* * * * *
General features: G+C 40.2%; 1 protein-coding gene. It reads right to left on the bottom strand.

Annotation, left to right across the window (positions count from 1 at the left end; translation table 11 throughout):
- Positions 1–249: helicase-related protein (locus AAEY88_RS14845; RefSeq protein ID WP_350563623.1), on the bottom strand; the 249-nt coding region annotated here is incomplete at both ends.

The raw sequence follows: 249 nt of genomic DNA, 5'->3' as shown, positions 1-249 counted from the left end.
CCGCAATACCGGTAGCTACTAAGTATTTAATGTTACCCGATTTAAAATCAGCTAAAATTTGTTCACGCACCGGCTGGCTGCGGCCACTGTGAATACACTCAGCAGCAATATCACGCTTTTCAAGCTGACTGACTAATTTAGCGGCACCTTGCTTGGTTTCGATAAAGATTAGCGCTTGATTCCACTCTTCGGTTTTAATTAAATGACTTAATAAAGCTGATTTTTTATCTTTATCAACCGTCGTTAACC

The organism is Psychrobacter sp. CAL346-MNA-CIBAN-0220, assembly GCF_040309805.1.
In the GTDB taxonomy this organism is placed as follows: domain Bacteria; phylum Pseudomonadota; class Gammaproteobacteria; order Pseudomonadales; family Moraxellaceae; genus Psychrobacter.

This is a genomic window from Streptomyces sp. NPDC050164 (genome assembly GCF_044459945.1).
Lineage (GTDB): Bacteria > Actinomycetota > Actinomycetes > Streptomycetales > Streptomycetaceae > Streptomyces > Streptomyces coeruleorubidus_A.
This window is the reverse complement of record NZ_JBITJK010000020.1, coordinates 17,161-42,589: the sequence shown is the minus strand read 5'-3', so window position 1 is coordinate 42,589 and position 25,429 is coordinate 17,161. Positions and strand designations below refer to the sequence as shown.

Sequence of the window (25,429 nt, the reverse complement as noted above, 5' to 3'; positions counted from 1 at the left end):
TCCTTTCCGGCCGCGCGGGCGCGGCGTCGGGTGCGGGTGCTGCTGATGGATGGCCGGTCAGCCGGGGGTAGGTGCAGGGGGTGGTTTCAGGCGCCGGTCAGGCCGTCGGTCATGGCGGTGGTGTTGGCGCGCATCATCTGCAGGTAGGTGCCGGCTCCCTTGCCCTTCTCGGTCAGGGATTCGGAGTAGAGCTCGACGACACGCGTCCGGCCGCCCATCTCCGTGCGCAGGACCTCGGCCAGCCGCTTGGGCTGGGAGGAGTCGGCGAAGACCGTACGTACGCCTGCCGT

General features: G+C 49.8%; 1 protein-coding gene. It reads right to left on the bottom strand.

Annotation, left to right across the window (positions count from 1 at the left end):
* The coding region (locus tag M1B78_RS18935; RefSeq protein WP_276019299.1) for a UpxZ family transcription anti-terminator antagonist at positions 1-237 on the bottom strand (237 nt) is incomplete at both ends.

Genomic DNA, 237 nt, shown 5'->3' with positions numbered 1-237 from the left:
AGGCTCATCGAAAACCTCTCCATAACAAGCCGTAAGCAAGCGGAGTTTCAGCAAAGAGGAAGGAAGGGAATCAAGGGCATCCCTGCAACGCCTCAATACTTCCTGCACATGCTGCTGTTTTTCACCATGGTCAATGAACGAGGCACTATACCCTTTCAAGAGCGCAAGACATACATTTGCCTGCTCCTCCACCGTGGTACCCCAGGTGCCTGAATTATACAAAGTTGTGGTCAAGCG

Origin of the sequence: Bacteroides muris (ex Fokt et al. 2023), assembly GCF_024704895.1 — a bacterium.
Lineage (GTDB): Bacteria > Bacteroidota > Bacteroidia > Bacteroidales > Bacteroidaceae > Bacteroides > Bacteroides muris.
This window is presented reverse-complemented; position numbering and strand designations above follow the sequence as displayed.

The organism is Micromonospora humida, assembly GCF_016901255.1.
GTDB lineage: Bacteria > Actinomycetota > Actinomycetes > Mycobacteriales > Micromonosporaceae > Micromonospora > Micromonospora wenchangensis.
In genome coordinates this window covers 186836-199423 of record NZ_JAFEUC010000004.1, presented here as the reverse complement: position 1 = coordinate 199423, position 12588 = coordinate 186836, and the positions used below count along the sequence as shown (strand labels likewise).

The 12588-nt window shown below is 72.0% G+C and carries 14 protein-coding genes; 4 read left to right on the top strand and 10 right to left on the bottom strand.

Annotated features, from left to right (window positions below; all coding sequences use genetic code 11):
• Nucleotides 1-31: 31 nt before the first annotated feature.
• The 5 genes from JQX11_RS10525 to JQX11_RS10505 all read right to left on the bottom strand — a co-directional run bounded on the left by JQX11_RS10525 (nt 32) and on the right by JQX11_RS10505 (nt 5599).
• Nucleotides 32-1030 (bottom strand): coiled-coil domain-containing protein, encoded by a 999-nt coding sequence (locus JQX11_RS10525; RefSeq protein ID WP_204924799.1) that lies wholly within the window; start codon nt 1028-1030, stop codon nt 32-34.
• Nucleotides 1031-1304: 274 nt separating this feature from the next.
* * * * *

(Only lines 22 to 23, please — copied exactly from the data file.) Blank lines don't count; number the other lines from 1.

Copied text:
GTDB lineage: Bacteria > Actinomycetota > Actinomycetes > Mycobacteriales > Micromonosporaceae > Micromonospora > Micromonospora wenchangensis.
In genome coordinates this window covers 186836-199423 of record NZ_JAFEUC010000004.1, presented here as the reverse complement: position 1 = coordinate 199423, position 12588 = coordinate 186836, and the positions used below count along the sequence as shown (strand labels likewise).